The LU team will help the community with technical supports and take lead in developing a proposal in pursuit for federal or state funding to support this community effort.

$500,000 Funding for Organic Transition Strategies

A Lincoln University (LU) researcher’s team has received $500,000 in grant funding over three years for a project designed to help organic vegetable farmers enhance the productivity and health of environmentally sensitive soils in Missouri and the surrounding states.

Dr. Tunsisa Hurisso, Assistant Professor of Soil Science, and his team comprised of research and extension faculty from Lincoln University of Missouri and University of Missouri received the funding from the Organic Transitions grant program, under the U.S. Department of Agriculture’s National Institute of Food and Agriculture.

Their research aims to address critical concerns of vegetable farmers interested in transitioning to certified organic operation, as well as those who are considering abandoning organic practices because weed control often requires excessive tillage, which is detrimental to soil health by increasing soil erosion and loss of soil organic matter.

Typically, after the vegetable harvest, crops such as cereal rye and hairy vetch are planted in the fall to benefit soil health and control weeds. These non-cash crops are then terminated in the spring before planting next season’s vegetable crop. Utilizing annual cover crops like cereal rye and hairy vetch has had some success, but most research has shown that cover crop’s positive effects on soil health and weeds depend on cover crop biomass production.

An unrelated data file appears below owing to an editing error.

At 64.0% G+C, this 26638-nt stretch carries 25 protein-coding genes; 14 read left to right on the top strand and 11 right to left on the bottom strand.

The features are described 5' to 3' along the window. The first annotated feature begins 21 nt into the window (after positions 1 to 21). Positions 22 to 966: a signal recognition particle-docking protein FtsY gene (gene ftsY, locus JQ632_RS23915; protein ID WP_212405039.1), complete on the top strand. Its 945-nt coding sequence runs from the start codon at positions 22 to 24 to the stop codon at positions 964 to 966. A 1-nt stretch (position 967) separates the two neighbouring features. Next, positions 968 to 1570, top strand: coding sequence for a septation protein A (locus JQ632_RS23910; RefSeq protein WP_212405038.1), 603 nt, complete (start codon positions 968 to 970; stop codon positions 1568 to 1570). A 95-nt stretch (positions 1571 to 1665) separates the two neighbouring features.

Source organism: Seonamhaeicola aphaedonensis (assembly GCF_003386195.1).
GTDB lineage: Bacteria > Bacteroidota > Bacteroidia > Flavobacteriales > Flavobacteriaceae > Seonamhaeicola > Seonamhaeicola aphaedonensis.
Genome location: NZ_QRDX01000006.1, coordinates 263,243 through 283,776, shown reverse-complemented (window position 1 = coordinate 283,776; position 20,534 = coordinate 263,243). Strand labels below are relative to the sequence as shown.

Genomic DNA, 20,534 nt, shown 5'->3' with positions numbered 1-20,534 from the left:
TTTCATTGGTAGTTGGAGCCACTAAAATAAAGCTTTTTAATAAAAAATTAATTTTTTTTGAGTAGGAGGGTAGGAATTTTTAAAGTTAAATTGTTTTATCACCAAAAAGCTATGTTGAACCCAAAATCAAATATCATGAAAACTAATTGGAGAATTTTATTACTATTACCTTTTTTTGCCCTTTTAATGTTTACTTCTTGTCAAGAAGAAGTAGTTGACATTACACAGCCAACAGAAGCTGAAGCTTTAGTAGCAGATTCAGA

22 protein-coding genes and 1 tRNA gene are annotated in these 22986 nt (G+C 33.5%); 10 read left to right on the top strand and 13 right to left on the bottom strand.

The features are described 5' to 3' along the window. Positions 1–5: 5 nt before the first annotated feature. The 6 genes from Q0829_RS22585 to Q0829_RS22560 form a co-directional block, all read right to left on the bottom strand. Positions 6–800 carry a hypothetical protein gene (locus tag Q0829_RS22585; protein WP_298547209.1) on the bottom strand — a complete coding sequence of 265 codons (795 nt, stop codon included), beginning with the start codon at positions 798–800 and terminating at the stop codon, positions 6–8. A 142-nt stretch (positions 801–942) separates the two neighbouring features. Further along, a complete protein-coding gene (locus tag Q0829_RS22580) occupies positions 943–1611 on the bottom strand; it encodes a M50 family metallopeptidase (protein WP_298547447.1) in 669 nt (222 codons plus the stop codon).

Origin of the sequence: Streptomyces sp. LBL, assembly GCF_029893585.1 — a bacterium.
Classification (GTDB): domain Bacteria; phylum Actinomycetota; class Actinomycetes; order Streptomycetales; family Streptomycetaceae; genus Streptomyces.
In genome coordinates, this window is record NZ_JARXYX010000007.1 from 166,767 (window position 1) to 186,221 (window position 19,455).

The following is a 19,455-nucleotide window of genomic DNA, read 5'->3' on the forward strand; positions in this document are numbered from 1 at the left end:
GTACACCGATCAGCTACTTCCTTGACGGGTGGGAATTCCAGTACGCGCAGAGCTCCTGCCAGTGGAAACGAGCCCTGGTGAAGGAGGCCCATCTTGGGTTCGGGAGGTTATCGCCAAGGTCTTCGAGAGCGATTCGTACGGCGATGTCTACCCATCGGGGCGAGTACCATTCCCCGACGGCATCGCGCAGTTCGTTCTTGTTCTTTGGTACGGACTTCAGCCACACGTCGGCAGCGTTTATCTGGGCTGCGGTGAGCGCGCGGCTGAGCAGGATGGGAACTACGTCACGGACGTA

Alternatively, fields are taken out of economic production while cover crops are planted over a period of time, including both winter and summer cover crops, while soil health and fertility are being built. This approach can reduce farmers’ economic returns and limit adoption of cover cropping.

Dr. Hurisso and his team will evaluate whether utilizing perennial cover crops in travel paths between vegetable production beds can lead to greater crop yields, improve soil health, enhance nutrient and water availability, smother weeds, help suppress insect pests and diseases, and result in the improvement of other soil properties.

“Integrating living perennial cover crops that tolerate frequent mowing between rows of vegetable crops enables farmers to simultaneously build soil health while keeping land in cash crop production,” Hurisso said.

The research will take place at one of LU’s research farms near Jefferson City, Missouri. It will also include three other sites across Missouri and Kansas that are on working farms, which Dr. Hurisso thinks will help bring the real-world, practical experience and knowledge of farmers to inform research strategies. Also, these on-farm trials will be host to outreach activities and serve as venues for farmer-to-farmer learning.